Luck, fate, and fortune: the tychic properties

Philosophical Explorations:1-17 (2024)
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The paper offers an account of luck, fate, and fortune. It begins by showing that extant accounts of luck are deficient because they do not identify the genus of which luck is a species. That genus of properties, the tychic, alert an agent to occasions on which the external world cooperates with or frustrates their goal-achievement. An agent’s sphere of competence is the set of goals that it is possible for them to reliably achieve. Luck concerns occasions on which there is a mismatch between attempt and result; in bad luck the external world thwarts goal-achievement within the agent’s sphere of competence, in good luck the external world assists goal-achievement beyond the agent’s sphere of competence. Fateful events are those where, more passively, the agent finds the external world achieving or frustrating their goals. Fortune concerns the contraction and expansion of the agent’s sphere of competence. Eight reasons are given for accepting the account; its theoretical virtues and various things it explains. Lastly, three objections are answered; that the tychic properties relate to well-being rather than agency, that there are alternative theories of fortune available in the contemporary literature, that the account draws arbitrary distinctions between synonyms.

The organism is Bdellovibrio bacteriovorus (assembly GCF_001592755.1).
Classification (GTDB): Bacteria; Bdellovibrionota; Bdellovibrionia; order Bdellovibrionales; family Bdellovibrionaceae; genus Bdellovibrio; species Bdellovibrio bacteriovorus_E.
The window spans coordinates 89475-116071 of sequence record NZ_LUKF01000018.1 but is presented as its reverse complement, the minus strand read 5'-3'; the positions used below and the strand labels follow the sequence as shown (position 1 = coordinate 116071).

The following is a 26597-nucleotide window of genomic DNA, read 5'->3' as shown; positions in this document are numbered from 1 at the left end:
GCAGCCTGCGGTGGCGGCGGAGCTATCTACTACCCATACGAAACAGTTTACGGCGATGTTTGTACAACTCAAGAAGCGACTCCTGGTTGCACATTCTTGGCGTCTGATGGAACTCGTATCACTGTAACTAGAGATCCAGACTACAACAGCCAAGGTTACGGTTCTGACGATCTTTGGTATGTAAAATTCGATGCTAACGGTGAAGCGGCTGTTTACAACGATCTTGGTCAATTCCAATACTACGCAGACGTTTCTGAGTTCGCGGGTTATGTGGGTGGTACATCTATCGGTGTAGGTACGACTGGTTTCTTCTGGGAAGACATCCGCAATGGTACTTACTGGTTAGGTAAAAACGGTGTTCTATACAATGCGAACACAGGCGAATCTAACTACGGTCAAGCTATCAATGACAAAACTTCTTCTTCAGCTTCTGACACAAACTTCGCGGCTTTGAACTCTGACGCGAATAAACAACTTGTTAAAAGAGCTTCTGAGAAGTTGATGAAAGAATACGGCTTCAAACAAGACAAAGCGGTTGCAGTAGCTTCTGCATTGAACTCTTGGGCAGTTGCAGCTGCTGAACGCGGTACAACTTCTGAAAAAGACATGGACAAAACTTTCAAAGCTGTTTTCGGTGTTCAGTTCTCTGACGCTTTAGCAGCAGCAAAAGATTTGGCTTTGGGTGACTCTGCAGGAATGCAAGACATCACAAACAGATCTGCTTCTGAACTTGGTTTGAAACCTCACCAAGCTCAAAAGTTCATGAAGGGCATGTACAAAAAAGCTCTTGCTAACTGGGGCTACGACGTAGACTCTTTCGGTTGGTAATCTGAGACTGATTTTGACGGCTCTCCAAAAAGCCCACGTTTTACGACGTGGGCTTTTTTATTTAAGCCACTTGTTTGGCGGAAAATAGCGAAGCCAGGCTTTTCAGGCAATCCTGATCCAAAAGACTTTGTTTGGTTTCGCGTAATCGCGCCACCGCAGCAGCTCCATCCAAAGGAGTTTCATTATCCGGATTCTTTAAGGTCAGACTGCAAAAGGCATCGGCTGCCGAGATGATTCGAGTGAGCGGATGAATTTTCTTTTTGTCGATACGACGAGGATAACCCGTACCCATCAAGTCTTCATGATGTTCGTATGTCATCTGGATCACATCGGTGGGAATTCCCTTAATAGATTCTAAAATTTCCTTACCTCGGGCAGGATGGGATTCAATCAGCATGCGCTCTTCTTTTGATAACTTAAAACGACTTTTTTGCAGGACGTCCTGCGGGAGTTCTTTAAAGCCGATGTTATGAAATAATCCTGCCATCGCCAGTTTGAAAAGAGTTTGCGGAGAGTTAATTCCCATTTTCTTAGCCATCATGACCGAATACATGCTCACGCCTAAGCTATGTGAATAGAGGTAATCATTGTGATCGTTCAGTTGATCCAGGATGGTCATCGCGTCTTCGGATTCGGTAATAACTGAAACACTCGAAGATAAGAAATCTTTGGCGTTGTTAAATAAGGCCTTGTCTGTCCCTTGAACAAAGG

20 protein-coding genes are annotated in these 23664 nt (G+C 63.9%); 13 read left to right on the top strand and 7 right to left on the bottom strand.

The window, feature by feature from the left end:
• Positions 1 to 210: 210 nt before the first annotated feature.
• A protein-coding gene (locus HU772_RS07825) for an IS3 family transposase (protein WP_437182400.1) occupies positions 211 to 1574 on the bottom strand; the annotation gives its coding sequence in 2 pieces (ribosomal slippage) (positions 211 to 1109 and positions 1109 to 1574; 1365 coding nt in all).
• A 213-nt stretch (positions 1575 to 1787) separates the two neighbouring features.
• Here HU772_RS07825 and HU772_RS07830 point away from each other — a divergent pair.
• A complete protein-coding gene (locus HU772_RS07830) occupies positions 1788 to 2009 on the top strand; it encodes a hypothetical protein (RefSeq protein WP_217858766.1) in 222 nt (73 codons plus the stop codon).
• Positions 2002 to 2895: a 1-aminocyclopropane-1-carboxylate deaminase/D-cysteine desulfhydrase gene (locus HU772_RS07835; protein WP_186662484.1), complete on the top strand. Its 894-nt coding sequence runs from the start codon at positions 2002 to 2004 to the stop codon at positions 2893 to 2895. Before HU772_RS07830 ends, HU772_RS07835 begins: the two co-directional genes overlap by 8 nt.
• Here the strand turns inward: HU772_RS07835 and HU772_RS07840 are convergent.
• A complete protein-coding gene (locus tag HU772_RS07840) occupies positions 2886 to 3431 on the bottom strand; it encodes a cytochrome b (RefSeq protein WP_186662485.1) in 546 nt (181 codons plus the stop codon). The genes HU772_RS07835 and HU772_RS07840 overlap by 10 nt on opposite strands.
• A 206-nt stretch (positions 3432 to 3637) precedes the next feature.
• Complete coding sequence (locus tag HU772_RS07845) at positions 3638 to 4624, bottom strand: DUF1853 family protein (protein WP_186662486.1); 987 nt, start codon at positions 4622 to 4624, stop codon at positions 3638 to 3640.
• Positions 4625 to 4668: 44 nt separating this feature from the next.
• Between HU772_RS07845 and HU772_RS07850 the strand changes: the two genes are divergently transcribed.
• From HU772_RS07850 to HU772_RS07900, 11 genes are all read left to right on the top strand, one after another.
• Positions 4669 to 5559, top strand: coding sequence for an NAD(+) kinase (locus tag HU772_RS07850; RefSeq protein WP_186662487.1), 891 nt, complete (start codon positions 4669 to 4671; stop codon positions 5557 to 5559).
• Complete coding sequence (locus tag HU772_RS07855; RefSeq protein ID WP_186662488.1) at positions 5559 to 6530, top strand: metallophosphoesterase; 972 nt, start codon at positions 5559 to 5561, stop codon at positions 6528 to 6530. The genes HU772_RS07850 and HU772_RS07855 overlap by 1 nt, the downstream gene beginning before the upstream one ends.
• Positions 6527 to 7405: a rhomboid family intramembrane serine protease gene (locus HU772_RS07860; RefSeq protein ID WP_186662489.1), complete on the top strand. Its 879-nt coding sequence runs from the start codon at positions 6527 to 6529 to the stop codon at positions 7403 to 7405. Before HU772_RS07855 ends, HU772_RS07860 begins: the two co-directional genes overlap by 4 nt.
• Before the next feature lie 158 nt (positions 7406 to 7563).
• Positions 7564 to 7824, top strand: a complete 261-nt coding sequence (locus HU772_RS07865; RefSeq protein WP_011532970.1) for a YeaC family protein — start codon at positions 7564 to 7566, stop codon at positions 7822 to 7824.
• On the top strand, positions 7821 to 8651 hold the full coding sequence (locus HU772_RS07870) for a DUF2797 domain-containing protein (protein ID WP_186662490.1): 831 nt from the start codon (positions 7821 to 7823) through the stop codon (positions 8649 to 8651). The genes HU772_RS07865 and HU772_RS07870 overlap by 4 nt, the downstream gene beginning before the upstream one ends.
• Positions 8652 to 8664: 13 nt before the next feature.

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Marcus Hunt
Concordia University Chicago


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